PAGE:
Chatterjee SS

References (8)

Title : Beneficial effects of an Andrographis paniculata extract and andrographolide on cognitive functions in streptozotocin-induced diabetic rats - Thakur_2016_Pharm.Biol__1
Author(s) : Thakur AK , Rai G , Chatterjee SS , Kumar V
Ref : Pharm Biol , :1 , 2016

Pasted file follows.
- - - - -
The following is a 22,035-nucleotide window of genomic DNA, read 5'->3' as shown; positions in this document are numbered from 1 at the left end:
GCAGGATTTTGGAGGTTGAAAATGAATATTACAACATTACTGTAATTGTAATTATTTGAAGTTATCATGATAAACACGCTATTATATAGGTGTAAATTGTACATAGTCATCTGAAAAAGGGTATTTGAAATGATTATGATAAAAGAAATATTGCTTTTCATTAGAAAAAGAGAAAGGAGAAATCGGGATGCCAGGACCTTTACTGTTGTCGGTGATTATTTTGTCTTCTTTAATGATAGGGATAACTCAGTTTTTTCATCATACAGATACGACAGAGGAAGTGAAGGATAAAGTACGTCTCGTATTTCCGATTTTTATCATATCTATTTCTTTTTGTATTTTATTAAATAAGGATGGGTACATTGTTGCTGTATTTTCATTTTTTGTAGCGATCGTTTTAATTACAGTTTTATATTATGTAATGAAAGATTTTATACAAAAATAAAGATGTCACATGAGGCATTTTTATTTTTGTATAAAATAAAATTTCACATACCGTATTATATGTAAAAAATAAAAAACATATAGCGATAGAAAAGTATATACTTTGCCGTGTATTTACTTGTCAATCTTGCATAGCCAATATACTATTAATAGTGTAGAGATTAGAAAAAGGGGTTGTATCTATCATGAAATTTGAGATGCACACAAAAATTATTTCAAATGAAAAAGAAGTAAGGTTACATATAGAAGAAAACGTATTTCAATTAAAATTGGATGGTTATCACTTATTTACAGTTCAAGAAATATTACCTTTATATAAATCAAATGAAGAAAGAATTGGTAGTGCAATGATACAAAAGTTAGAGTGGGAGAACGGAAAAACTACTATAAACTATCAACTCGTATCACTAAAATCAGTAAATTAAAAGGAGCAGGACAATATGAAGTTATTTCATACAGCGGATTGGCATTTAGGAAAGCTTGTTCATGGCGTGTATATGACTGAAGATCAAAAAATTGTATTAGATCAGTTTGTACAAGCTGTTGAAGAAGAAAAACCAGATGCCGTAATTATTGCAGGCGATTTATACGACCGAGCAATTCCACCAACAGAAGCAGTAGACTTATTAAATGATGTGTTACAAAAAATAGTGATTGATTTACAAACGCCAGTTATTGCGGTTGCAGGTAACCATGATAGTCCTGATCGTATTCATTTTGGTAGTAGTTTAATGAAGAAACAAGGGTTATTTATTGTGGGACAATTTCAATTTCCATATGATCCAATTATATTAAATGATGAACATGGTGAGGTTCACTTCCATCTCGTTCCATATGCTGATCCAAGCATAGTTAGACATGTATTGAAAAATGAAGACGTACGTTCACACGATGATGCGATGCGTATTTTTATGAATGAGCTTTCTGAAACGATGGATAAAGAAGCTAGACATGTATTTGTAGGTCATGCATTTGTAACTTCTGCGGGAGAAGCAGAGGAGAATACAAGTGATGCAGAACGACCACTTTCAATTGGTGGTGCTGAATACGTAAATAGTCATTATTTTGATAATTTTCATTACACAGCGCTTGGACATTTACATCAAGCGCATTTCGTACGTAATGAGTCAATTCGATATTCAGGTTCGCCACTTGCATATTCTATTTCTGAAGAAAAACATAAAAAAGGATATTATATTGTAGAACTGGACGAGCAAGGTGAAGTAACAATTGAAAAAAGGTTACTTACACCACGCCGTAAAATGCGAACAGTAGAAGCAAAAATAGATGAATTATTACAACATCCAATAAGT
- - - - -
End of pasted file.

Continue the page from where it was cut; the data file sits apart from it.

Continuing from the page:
Abstract : Context Andrographolide containing Andrographis paniculata (Burm. F.) Wall. Ex Nees (Acanthaceae) extracts is often used for treatments of diabetes and other inflammatory disorders commonly accompanying cognitive and other psychiatric disorders. Objective To compare the efficacies of a standardised A. paniculata extract (AP) and pure andrographolide on cognitive functions, oxidative stress and cholinergic function in diabetic rats. Materials and methods Streptozotocin-induced diabetic Charles Foster albino rats treated orally with a hydro-methanolic A. paniculata leaf extract (50, 100 and 200 mg/kg/day), or with pure andrographolide (15, 30 and 60 mg/kg/day) for 10 consecutive days, were subjected to Morris water maze test. After the test, acetylcholinesterase, superoxide dismutase (SOD), and catalase (CAT) activities and lipid peroxidation (LPO) in brain tissues were assessed. Results Acetylcholinesterase activity in pre-frontal cortex and hippocampus of diabetic rats was 2.1 and 2.6 times higher compared to nondiabetic rats. LPO was 1.6 times higher and decreased SOD (56.3%) and CAT (44.9%) activities in pre-frontal cortex of diabetic rats compared to nondiabetic rats. AP or andrographolide treatments dose dependently attenuated cognitive deficits, reduced acetylcholinesterase activity, oxidative stress, improved diabetic hyperglycemia and insulin deficiency. All observed effects of AP were quantitatively almost equal to those expected from its analytically quantified andrographolide content. Discussion and conclusion Reported observations are the very first ones suggesting beneficial effects of andrographolide against diabetes associated cognitive deficits, increased acetylcholinesterase activity and deteriorated antioxidative status. Efforts to exploit A. paniculata extracts enriched in andrographolide as preventive measures against such disorders can be warranted.